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US Fed makes fourth jumbo rate increase and signals more to come

NEW YORK — Federal Reserve officials made their fourth supersize interest rate increase in a row on Wednesday (Nov 2) and signalled that they planned to lift rates higher than they had previously anticipated as inflation proves surprisingly rapid and stubborn.

The Fed made clear in its policy statement that it would soon slow down the rate increases, giving officials more time to see how the economy was digesting its moves to date.
The Fed made clear in its policy statement that it would soon slow down the rate increases, giving officials more time to see how the economy was digesting its moves to date.

NEW YORK — United States (US) Federal Reserve officials made their fourth supersize interest rate increase in a row on Wednesday (Nov 2) and signalled that they planned to lift rates higher than they had previously anticipated as inflation proves surprisingly rapid and stubborn.

Markets gyrated as investors tried to digest the central bank’s two-part message.

The Fed made clear in its policy statement that it would soon slow down the rate increases, giving officials more time to see how the economy was digesting its moves to date.

That pushed stocks higher as investors sensed a letup in the Fed’s aggressive push to constrain the economy.

But Fed Chair Jerome Powell underscored during a news conference after the central bank’s two-day meeting that policymakers were dedicated to wrestling price increases lower and were nowhere near stopping their efforts to raise borrowing costs and slow growth.

The Fed lifted rates another three-quarters of a point this week, setting them in a range between 3.75 per cent and 4 per cent.

Mr Powell’s stern stance sent stock prices plummeting, with the S&P 500 ending the day down 2.5 per cent.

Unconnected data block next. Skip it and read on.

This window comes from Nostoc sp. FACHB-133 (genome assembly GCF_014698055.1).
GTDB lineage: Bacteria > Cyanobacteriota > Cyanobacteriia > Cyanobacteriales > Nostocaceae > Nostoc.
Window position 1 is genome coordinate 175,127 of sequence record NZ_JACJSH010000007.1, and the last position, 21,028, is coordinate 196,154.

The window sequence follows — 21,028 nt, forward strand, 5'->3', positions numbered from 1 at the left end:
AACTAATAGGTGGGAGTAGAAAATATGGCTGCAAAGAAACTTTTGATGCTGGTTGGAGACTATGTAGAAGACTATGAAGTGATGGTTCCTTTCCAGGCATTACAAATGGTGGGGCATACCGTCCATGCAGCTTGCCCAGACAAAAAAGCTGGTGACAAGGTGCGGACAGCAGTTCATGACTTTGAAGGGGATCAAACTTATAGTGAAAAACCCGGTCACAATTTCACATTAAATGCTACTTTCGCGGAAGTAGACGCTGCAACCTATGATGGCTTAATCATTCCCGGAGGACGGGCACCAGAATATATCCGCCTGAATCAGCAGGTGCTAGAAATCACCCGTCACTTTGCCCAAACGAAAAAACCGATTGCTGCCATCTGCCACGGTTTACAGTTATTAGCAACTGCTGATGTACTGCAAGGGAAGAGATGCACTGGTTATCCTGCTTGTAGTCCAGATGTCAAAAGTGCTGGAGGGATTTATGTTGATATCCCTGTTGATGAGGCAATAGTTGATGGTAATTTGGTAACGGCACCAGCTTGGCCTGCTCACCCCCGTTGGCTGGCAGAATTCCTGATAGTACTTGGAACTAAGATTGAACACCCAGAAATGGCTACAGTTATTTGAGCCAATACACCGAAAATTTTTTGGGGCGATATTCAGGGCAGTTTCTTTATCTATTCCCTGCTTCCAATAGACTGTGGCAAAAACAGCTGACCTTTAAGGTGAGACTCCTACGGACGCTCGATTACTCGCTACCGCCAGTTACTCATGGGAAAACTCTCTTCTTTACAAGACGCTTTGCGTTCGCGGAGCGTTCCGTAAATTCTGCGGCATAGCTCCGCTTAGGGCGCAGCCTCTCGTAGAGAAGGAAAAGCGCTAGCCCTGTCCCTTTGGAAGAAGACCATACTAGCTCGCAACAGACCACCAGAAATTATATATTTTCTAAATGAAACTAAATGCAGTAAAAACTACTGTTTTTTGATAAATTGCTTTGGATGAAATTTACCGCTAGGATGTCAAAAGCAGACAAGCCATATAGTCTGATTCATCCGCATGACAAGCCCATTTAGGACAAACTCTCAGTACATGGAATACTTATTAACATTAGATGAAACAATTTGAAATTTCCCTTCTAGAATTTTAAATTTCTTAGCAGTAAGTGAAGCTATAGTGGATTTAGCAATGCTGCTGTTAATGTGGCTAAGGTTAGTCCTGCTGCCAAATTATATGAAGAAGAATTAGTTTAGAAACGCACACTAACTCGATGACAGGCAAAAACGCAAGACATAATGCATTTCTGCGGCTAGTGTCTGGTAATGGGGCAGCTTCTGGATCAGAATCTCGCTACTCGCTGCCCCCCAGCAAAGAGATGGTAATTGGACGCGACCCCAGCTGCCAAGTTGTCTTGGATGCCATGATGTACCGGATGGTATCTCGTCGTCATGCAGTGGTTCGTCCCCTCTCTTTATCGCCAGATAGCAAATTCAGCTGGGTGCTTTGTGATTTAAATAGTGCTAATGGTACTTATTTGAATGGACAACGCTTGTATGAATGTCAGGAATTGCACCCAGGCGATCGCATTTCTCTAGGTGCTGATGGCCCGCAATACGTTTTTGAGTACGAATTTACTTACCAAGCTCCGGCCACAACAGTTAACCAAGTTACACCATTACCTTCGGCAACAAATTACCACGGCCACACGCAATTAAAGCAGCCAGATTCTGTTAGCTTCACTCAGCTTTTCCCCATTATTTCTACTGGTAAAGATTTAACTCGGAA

“It is very premature to think about pausing,” Mr Powell said Wednesday.

When asked how markets should interpret his remarks, he said officials would most likely raise rates higher than their previous forecast, which showed rates peaking at 4.6 per cent next year. They also expect to keep them elevated for some time. “We have a ways to go,” he explained. “I would want people to understand our commitment to getting this done.”

“They are still worried about inflation getting entrenched,” said Ms Aneta Markowska, chief financial economist at Jefferies. “It doesn’t look like a Fed that’s anywhere near pausing.”

The Fed has already lifted interest rates six times this year: They were set to near zero as recently as March. Officials previously signalled that they might slow their rate increases at their next meeting, which is scheduled for Dec 14, by raising rates half a point. That moderation remains possible, Mr Powell said Wednesday, but is not guaranteed.

“That time is coming: It may come as soon as the next meeting, or the one after that,” he said. “No decision has been made.”

 

This article originally appeared in The New York Times.

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